On Tuesday, Therese and Susan reported seeing him alone near the bleachers during lunch. We took to spending our lunchtimes from then on huddled on the dry grass, keeping a lookout. Within a week, we had watched him smoking on the baseball stands, saw the tips of his cigarettes flare briefly at his mouth; observed from a safe distance the small mirror he kept inside his locker, how he paused sometimes to smooth down his fringe; watched his hands flutter occasionally to the silver crucifix he wore around his neck. Every significant sighting was recorded. On Friday at lunchtime, our third vigil on the grass, we designated a small green notebook of Cindy’s for the purpose of recordkeeping.
It is due to this stenographic care that we can report when it was that we first heard Caleb’s voice. It was 13:34pm on Thursday the 28th of March, nearly a week later, while he was on his way back from the bleachers – at that sacred point when he passed right by us where we sat – when suddenly and without fair warning Cindy Dalton called out.
He turned around, only three or four feet away. His face was inscrutable behind Aviator sunglasses, framed by the tilted sun.
His accent was by all accounts unplaceable, but to us spoke of wide deserted plains, tall summer heat and night-time car journeys. The coolness of ice clinking in water. The stations of the cross.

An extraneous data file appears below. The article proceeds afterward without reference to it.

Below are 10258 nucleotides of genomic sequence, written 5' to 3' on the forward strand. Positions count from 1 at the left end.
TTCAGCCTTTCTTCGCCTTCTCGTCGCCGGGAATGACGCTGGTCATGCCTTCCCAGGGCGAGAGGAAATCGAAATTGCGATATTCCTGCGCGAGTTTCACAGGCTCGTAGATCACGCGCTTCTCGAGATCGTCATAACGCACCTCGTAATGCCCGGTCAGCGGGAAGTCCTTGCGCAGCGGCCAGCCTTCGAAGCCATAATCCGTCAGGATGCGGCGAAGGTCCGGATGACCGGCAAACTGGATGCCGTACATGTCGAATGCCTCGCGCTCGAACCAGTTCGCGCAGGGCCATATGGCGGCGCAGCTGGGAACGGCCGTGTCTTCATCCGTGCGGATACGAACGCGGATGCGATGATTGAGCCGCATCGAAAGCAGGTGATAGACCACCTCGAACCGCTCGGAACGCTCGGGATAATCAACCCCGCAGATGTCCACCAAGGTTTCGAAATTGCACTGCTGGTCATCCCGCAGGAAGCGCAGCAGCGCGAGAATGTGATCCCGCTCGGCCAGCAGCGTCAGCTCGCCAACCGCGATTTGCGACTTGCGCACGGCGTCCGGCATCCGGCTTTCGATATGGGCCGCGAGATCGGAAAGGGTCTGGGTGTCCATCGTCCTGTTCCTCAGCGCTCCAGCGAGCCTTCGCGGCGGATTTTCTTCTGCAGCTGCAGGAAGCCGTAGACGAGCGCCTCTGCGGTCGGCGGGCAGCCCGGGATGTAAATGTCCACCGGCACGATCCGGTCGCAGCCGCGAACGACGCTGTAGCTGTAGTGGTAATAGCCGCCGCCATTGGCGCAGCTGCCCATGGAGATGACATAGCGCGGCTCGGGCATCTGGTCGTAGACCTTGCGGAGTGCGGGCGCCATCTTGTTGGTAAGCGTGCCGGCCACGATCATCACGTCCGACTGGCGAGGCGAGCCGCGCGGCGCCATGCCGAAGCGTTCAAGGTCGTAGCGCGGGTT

She shaded her eyes with a hand and smiled. “Nice glasses.”
“You like them?” He took them off and inspected them briefly, then folded them and threw them to her. She caught them delicately, as if she expected it, grinning like a bad actor who anticipates the play. He had already turned around and was walking away, chewing on a stick of gum like he always did. We recorded the incident in silence.
That Saturday, we convened in Mona’s room to discuss the unguessable facts of Caleb’s childhood. Cindy remained wordless, perched on the window-seat and stroking the frames of his sunglasses in her lap. Finally, when cool evening began to gather around the street and we had moved on to other topics of conversation, she spoke.
“I wonder if he’s a virgin.”
In all our discussion of Caleb’s life, we had not yet touched the subject of girls, not even expressing our own wish – however formless, however unsettling – to taste his mouth on ours. Cindy, however, seemed unaware of her trespassing on hallowed territory. The question came to her as naturally as the unfathomable Aviators: sudden but somehow unsurprising, exhilarating and unthinkable at once. In our hesitation, we began to see him as a kind of Christ, holy and laminated, innocent both of every sin and of none, immaculately conceived by a Chevrolet and born between car doors on a lawn in Four Roses, already sixteen. We could not imagine that he had ever touched a girl; we could not believe that he hadn’t.